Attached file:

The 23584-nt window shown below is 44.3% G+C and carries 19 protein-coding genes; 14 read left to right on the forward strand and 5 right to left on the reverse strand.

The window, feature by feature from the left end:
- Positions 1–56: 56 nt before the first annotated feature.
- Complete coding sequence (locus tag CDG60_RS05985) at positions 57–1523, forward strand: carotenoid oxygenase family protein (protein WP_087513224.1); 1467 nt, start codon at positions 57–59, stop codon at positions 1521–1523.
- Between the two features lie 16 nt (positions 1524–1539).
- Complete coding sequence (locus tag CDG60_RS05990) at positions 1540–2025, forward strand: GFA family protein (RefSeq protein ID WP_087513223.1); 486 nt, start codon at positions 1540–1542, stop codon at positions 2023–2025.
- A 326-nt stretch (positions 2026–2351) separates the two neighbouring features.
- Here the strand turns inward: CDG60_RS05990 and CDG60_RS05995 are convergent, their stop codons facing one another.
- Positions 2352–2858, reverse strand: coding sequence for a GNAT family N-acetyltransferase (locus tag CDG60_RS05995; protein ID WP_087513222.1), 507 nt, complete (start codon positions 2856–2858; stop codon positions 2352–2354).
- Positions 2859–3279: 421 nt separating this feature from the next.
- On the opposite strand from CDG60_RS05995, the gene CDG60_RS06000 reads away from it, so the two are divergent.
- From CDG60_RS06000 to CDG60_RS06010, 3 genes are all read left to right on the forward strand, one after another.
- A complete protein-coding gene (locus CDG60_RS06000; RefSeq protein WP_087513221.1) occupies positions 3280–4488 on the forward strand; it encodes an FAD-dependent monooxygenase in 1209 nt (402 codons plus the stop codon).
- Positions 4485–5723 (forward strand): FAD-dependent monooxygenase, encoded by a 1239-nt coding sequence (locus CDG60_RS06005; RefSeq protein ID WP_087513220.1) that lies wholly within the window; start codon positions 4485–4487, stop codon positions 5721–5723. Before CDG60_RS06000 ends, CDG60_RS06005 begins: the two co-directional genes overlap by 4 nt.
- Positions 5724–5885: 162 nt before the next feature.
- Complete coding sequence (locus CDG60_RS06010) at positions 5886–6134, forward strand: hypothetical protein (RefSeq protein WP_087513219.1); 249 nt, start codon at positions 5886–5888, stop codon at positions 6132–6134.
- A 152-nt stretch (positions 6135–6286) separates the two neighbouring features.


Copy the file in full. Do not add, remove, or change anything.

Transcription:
The 23584-nt window shown below is 44.3% G+C and carries 19 protein-coding genes; 14 read left to right on the forward strand and 5 right to left on the reverse strand.

The window, feature by feature from the left end:
- Positions 1–56: 56 nt before the first annotated feature.
- Complete coding sequence (locus tag CDG60_RS05985) at positions 57–1523, forward strand: carotenoid oxygenase family protein (protein WP_087513224.1); 1467 nt, start codon at positions 57–59, stop codon at positions 1521–1523.
- Between the two features lie 16 nt (positions 1524–1539).
- Complete coding sequence (locus tag CDG60_RS05990) at positions 1540–2025, forward strand: GFA family protein (RefSeq protein ID WP_087513223.1); 486 nt, start codon at positions 1540–1542, stop codon at positions 2023–2025.
- A 326-nt stretch (positions 2026–2351) separates the two neighbouring features.
- Here the strand turns inward: CDG60_RS05990 and CDG60_RS05995 are convergent, their stop codons facing one another.
- Positions 2352–2858, reverse strand: coding sequence for a GNAT family N-acetyltransferase (locus tag CDG60_RS05995; protein ID WP_087513222.1), 507 nt, complete (start codon positions 2856–2858; stop codon positions 2352–2354).
- Positions 2859–3279: 421 nt separating this feature from the next.
- On the opposite strand from CDG60_RS05995, the gene CDG60_RS06000 reads away from it, so the two are divergent.
- From CDG60_RS06000 to CDG60_RS06010, 3 genes are all read left to right on the forward strand, one after another.
- A complete protein-coding gene (locus CDG60_RS06000; RefSeq protein WP_087513221.1) occupies positions 3280–4488 on the forward strand; it encodes an FAD-dependent monooxygenase in 1209 nt (402 codons plus the stop codon).
- Positions 4485–5723 (forward strand): FAD-dependent monooxygenase, encoded by a 1239-nt coding sequence (locus CDG60_RS06005; RefSeq protein ID WP_087513220.1) that lies wholly within the window; start codon positions 4485–4487, stop codon positions 5721–5723. Before CDG60_RS06000 ends, CDG60_RS06005 begins: the two co-directional genes overlap by 4 nt.
- Positions 5724–5885: 162 nt before the next feature.
- Complete coding sequence (locus CDG60_RS06010) at positions 5886–6134, forward strand: hypothetical protein (RefSeq protein WP_087513219.1); 249 nt, start codon at positions 5886–5888, stop codon at positions 6132–6134.
- A 152-nt stretch (positions 6135–6286) separates the two neighbouring features.